...what if local newspaper groups were a bit like the banks? What if their plans to develop into huge, multimedia conglomerates were like the banks' ambitions to create a financial house of cards based on very little real money at all?
I only ask.
After all, when leviathans such as the Guardian Media Group trumpet their multimedia Manchester hub while withdrawing from local newspaper markets, aren't we entitled to wonder whether the big newspaper bosses haven't got things arse about face?
I know hyperlocal is another nauseating buzz-phrase, but couldn't there be something in a back-to-basics appoach to local papers? Just as a back-to-basics approach to banking starts to appeal. The local newspapers of old were like the friendly societies of old. They served a community.
Big banks only see shareholders, as do big newspaper groups.
And while the big newspaper boys, stripped of their expolitative 30 per cent returns - three times what Tesco is happy with - begin to go belly up, determinedly local, and locally-owned and managed newspapers, keep their heads above water.
Just as the big banks merged to try to stave off the ultimate catastrophy, there is talk of relaxing the restrictions on newspaper and cross-media ownership so that the big bloated boys can get even bigger. But who's to say that won't bring an even bigger fall. Who's the HBOS and who's the Lloyds in the British regional media scene? You supply the names.
My money is on the survival of the little people, the hyperlocals - both online and off - who still serve their local communities.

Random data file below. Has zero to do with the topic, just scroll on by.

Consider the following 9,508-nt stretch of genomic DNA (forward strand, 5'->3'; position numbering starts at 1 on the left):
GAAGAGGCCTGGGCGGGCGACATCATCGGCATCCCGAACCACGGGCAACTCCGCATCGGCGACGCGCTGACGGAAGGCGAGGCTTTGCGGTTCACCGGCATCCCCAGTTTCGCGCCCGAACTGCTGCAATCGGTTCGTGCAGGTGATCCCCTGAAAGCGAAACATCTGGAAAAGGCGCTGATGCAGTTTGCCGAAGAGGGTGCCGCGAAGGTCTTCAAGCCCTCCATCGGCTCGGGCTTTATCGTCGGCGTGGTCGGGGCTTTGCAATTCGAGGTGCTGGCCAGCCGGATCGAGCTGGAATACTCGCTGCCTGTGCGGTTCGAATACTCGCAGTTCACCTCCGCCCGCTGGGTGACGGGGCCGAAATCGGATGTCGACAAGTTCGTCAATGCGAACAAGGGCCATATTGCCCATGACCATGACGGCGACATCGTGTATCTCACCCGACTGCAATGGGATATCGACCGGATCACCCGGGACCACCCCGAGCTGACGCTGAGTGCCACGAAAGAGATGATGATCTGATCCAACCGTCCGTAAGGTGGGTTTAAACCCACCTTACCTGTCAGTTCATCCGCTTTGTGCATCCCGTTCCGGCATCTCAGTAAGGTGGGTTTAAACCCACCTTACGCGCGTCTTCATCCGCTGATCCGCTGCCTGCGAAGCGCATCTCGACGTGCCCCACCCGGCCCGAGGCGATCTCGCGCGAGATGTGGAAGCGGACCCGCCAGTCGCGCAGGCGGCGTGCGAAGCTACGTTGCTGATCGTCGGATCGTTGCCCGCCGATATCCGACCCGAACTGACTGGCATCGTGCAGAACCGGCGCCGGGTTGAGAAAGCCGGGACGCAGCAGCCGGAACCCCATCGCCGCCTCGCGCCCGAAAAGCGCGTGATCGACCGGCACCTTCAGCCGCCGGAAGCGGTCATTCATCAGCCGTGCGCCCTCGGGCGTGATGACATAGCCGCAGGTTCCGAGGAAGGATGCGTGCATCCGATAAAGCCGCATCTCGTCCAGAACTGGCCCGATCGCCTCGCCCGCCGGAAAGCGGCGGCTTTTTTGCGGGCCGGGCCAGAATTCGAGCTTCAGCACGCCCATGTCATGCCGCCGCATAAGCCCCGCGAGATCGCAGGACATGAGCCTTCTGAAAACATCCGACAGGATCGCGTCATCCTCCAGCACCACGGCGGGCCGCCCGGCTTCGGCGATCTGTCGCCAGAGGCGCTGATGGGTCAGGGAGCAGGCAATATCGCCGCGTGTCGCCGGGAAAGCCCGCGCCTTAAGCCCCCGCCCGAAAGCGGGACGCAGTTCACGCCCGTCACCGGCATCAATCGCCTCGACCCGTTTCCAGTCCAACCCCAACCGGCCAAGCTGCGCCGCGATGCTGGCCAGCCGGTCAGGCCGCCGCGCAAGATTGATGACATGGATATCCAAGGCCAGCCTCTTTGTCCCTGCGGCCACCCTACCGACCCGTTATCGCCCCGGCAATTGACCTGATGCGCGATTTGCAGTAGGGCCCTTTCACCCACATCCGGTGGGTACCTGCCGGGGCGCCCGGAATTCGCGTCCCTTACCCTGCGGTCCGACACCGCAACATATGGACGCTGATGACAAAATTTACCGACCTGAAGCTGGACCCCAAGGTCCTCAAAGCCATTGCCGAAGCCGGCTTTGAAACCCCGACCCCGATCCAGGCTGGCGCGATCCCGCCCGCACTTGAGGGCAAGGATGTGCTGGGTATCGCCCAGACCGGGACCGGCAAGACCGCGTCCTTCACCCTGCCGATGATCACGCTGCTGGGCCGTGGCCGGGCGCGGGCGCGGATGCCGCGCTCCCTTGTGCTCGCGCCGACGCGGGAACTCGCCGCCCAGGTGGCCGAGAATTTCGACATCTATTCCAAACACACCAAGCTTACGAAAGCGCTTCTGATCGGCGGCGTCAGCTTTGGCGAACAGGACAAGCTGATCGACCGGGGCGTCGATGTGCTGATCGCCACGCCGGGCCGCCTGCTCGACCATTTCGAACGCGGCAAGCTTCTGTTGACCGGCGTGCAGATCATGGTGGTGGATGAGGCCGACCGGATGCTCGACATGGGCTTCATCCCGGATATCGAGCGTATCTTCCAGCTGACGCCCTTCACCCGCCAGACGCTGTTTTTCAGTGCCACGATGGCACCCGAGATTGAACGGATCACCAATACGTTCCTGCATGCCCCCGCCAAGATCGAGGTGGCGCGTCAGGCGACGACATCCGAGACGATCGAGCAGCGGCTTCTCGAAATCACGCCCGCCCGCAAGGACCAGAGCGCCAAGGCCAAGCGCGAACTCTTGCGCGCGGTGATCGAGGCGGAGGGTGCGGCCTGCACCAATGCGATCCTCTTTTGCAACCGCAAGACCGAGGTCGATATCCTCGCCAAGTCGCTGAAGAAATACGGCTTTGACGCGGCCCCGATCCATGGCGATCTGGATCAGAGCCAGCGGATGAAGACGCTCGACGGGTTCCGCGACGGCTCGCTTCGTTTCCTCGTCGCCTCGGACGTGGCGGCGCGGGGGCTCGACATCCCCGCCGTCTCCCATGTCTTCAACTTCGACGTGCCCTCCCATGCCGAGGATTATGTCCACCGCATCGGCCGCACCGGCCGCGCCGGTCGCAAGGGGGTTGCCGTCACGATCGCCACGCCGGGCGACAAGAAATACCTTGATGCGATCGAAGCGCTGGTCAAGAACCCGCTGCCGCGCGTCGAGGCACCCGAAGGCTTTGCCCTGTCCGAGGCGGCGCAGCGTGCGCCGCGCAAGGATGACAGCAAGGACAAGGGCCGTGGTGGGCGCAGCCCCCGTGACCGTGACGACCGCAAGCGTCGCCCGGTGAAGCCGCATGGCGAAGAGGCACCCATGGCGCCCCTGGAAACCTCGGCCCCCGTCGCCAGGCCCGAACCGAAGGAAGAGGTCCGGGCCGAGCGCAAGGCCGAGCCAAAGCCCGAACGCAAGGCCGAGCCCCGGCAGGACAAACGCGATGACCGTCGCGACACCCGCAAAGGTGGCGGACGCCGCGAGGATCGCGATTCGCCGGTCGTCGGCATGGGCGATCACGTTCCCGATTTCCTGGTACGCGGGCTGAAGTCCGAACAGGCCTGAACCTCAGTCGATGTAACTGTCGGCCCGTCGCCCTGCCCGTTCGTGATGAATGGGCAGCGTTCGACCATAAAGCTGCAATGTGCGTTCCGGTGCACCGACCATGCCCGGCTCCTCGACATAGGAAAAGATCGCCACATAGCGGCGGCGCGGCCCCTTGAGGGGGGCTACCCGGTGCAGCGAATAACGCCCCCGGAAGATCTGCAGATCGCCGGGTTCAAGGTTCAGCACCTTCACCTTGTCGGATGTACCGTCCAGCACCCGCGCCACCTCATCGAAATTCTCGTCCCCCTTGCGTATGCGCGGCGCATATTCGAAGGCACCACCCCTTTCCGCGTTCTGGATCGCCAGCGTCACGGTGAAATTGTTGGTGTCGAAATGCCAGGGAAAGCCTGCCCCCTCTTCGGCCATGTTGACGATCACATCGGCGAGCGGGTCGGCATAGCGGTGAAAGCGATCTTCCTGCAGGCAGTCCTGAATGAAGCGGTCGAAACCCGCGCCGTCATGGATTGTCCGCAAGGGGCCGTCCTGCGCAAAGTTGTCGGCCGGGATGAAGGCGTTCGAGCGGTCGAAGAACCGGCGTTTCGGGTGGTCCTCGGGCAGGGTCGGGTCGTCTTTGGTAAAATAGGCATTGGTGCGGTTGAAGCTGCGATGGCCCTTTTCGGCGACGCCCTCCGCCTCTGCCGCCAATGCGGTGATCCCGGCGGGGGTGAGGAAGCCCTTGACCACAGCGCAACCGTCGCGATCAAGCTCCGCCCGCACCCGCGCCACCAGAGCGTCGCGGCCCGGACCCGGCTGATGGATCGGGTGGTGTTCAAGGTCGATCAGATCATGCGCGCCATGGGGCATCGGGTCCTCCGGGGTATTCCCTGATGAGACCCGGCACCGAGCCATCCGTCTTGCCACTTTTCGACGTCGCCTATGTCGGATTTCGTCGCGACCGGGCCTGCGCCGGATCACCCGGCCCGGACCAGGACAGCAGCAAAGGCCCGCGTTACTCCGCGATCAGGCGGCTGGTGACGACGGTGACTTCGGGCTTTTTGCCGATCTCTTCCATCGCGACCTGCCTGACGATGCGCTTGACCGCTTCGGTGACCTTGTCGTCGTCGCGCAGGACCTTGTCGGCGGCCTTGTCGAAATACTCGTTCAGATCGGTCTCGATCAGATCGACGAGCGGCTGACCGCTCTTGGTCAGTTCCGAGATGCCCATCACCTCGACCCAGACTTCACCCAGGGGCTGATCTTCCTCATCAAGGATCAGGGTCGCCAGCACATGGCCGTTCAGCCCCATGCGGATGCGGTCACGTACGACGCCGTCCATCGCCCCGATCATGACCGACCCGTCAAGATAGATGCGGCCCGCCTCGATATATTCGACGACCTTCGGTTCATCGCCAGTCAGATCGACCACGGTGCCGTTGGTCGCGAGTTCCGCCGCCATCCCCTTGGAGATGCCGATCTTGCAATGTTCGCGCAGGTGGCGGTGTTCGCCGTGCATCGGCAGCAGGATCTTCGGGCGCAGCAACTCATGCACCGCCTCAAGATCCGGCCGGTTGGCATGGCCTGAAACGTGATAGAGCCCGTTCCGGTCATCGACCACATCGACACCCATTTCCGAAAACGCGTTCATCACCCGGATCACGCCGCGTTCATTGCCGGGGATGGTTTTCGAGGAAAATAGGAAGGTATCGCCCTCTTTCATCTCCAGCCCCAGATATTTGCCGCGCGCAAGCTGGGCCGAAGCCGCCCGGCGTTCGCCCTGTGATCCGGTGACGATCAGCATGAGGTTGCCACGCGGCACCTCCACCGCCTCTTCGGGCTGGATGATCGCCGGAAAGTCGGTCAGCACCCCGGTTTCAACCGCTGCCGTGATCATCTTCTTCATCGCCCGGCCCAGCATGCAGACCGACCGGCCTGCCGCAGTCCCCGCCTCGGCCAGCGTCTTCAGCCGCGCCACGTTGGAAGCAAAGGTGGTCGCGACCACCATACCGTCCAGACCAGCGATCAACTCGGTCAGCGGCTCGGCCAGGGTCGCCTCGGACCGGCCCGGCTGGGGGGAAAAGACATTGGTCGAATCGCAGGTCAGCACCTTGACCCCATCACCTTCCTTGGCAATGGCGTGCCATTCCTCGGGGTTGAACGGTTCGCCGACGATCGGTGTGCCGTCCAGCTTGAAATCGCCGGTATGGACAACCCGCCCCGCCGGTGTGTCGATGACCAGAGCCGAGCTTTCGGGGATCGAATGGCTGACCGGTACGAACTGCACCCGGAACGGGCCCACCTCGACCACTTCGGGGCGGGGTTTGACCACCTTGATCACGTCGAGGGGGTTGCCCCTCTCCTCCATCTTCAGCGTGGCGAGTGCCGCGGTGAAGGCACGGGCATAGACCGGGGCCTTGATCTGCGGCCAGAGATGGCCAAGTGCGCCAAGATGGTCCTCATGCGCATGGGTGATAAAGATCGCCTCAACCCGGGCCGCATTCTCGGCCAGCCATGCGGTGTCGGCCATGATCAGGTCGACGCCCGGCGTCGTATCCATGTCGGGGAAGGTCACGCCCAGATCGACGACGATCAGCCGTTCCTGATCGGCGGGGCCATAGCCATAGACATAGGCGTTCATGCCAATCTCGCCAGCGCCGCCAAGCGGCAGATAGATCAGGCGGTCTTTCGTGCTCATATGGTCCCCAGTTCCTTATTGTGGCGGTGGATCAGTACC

That's the future, lubricated however it might be with the support of local citizen journalists and access to local BBC and ITV content.
A concensus is beginning to build up that a new form of local, collaborative journalism is developing. Once we have Everyblock in the UK, we'll be able to build what is being created in the States.
Consider what Jef Jarvis is doing with CUNY, bloggers and the New York Times. Here's his key point - and one worth considering for anyone who still has faith in the megamedia model that has destroyed Britain's local press, condemning keen young trainees to servitude at £15,000 per year for two years, followed by a career ladder with very few rungs:
"We have to move past the old newspaper notion that one organization will - and can afford to - “own” a town. Those days are over. Instead, we’ll have ecosystems of local news linked together, and to support them we need complementary content and coverage and networks to sell ads into and for all the players. In a network that links to its own members all ships will ride with the tide of links."
The question is...is your ship a nippy little trawler, or a stonking great supertanker that will take a year to turn around? By which time it will have sunk.
Answers on a P45 please.